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Study of kids finds unexpected link between artistic skills, intelligence scores, and genetics

Researchers at King's College London have found that there is a link between how children draw at age 4 and their thinking skills at 14. But, don't get too excited, parents; the association is modest, and just because you think your preschooler is Picasso doesn't mean he will be a teenage Einstein.

Study participants — 7,700 pairs of 4-year-old identical and fraternal twins in England — were asked to draw pictures of a child. Each was scored depending on the number of body parts drawn, from zero to 12. The participants also took verbal and nonverbal intelligence tests at 4 and 14.

Researchers were not shocked that children with higher drawing scores tended to do better on the intelligence tests; as NPR reports, that was expected, since the drawing test was first created in the 1920s to measure cognition. What was a surprise is that test scores for identical twins were more alike than fraternal. "We had thought any siblings who were raised in the same home would be quite similar," says Rosalind Arden, the cognitive geneticist who led the study.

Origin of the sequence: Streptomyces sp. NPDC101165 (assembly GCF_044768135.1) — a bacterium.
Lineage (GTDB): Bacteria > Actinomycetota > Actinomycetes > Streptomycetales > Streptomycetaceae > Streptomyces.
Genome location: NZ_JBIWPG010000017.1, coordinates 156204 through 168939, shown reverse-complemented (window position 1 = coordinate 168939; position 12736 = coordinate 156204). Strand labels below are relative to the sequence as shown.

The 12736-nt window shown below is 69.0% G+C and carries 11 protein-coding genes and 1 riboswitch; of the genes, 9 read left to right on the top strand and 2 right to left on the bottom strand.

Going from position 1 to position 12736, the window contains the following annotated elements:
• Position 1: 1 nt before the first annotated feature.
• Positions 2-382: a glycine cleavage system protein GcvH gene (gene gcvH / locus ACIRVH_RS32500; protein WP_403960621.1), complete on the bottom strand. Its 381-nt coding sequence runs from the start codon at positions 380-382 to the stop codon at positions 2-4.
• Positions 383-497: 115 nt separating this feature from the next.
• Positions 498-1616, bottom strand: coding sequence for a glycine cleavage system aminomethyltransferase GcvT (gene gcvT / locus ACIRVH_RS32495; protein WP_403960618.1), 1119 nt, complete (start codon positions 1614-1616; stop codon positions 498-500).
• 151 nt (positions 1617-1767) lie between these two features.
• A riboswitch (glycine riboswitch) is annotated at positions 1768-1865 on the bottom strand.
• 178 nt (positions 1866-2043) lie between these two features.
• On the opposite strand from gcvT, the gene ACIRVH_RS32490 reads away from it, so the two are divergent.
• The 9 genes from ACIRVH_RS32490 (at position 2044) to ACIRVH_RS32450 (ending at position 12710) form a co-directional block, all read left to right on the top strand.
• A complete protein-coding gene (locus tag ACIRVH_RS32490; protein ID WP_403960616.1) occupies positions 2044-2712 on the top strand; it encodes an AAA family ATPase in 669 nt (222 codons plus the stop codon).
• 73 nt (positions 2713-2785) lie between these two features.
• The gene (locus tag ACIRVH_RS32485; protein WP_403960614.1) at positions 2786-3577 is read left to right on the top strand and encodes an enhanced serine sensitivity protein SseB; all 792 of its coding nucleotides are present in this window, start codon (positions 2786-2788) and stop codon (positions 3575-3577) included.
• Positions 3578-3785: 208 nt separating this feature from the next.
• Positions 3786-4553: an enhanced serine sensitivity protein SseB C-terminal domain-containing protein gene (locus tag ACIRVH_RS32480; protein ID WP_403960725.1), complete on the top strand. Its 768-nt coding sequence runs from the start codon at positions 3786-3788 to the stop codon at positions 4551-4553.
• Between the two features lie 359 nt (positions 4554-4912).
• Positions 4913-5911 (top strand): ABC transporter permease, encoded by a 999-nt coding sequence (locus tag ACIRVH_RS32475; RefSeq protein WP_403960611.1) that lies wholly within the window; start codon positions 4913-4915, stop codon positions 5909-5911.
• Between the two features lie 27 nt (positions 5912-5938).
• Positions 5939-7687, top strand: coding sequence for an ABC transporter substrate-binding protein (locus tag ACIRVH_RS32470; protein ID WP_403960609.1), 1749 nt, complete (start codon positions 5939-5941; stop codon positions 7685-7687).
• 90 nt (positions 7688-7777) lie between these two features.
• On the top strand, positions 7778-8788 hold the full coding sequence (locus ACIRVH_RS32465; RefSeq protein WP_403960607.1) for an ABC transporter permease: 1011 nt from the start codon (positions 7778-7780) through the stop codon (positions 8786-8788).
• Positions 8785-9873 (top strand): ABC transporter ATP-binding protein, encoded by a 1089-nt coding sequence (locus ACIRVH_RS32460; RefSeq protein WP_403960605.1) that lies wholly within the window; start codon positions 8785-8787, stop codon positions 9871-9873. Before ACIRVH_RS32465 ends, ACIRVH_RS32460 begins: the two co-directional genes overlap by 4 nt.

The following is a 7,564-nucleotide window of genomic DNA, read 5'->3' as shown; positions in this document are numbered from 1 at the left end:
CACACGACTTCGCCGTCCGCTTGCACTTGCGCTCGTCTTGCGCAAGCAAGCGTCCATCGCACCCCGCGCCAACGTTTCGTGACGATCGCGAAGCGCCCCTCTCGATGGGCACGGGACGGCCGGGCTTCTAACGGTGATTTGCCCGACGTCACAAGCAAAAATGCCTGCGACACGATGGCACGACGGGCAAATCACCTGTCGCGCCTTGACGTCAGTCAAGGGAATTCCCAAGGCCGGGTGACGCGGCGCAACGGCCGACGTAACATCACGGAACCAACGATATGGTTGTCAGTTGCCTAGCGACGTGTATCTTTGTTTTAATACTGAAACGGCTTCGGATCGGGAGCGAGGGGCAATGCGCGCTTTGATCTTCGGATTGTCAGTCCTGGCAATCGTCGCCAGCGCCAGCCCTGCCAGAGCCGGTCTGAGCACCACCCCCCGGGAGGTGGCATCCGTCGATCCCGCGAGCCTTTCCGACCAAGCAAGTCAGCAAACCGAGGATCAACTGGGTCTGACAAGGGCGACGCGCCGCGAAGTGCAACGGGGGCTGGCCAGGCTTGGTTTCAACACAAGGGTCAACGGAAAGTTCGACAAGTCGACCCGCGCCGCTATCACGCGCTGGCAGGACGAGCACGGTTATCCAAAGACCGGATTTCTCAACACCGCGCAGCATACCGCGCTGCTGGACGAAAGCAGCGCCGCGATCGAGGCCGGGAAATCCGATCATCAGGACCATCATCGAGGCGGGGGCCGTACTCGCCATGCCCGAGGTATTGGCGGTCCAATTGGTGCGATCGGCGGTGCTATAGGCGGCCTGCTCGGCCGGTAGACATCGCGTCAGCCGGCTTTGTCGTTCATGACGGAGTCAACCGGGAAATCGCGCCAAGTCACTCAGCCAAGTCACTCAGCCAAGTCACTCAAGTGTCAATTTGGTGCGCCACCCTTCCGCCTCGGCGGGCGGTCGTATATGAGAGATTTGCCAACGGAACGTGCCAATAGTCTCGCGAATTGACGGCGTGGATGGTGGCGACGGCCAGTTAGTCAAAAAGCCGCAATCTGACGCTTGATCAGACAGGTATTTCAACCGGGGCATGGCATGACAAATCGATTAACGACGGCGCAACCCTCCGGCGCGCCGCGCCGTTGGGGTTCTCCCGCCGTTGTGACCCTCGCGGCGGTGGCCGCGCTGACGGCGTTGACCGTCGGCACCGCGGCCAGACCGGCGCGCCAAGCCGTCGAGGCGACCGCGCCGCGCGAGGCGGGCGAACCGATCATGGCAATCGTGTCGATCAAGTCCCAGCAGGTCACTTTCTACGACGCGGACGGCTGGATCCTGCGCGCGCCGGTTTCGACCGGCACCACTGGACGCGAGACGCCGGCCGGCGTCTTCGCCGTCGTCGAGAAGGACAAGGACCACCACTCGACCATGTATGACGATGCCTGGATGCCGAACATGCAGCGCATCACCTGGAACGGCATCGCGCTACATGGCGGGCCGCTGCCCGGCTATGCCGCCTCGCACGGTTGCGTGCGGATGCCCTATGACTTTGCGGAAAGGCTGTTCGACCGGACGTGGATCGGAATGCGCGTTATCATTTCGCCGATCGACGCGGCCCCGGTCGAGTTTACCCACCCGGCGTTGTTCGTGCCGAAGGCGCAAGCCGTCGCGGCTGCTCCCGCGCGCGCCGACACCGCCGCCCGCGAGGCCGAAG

While this does add to the body of evidence that suggests genes do play a role in artistic and cognitive ability, don't fret if your kid is a lousy artist. "The correlation is moderate, so our findings are interesting, but it does not mean that parents should worry if their child draws badly," Arden added. "Drawing ability does not determine intelligence; there are countless factors, both genetic and environmental, which affect intelligence in later life."